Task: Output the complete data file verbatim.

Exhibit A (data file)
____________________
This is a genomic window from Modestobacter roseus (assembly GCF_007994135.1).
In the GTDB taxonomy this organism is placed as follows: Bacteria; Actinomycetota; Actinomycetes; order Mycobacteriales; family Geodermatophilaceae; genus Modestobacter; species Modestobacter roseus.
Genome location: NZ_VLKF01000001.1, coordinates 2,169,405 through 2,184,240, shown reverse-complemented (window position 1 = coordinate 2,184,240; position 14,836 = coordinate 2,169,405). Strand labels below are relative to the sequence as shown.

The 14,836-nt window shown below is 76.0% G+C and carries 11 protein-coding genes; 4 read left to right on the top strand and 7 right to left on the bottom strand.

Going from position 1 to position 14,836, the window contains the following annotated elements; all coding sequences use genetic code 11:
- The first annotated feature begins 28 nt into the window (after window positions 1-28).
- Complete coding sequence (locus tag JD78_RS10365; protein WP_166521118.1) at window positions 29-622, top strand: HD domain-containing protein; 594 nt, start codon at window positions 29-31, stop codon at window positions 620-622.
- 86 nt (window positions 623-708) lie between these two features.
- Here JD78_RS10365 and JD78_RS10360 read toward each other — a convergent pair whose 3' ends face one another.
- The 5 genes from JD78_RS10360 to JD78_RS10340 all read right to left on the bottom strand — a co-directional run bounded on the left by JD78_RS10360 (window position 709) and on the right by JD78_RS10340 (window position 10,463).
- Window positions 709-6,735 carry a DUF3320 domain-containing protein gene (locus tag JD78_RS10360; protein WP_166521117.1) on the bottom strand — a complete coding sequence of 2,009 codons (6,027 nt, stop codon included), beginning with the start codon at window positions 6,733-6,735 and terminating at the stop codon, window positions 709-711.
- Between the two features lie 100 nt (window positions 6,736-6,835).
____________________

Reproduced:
This is a genomic window from Modestobacter roseus (assembly GCF_007994135.1).
In the GTDB taxonomy this organism is placed as follows: Bacteria; Actinomycetota; Actinomycetes; order Mycobacteriales; family Geodermatophilaceae; genus Modestobacter; species Modestobacter roseus.
Genome location: NZ_VLKF01000001.1, coordinates 2,169,405 through 2,184,240, shown reverse-complemented (window position 1 = coordinate 2,184,240; position 14,836 = coordinate 2,169,405). Strand labels below are relative to the sequence as shown.

The 14,836-nt window shown below is 76.0% G+C and carries 11 protein-coding genes; 4 read left to right on the top strand and 7 right to left on the bottom strand.

Going from position 1 to position 14,836, the window contains the following annotated elements; all coding sequences use genetic code 11:
- The first annotated feature begins 28 nt into the window (after window positions 1-28).
- Complete coding sequence (locus tag JD78_RS10365; protein WP_166521118.1) at window positions 29-622, top strand: HD domain-containing protein; 594 nt, start codon at window positions 29-31, stop codon at window positions 620-622.
- 86 nt (window positions 623-708) lie between these two features.
- Here JD78_RS10365 and JD78_RS10360 read toward each other — a convergent pair whose 3' ends face one another.
- The 5 genes from JD78_RS10360 to JD78_RS10340 all read right to left on the bottom strand — a co-directional run bounded on the left by JD78_RS10360 (window position 709) and on the right by JD78_RS10340 (window position 10,463).
- Window positions 709-6,735 carry a DUF3320 domain-containing protein gene (locus tag JD78_RS10360; protein WP_166521117.1) on the bottom strand — a complete coding sequence of 2,009 codons (6,027 nt, stop codon included), beginning with the start codon at window positions 6,733-6,735 and terminating at the stop codon, window positions 709-711.
- Between the two features lie 100 nt (window positions 6,736-6,835).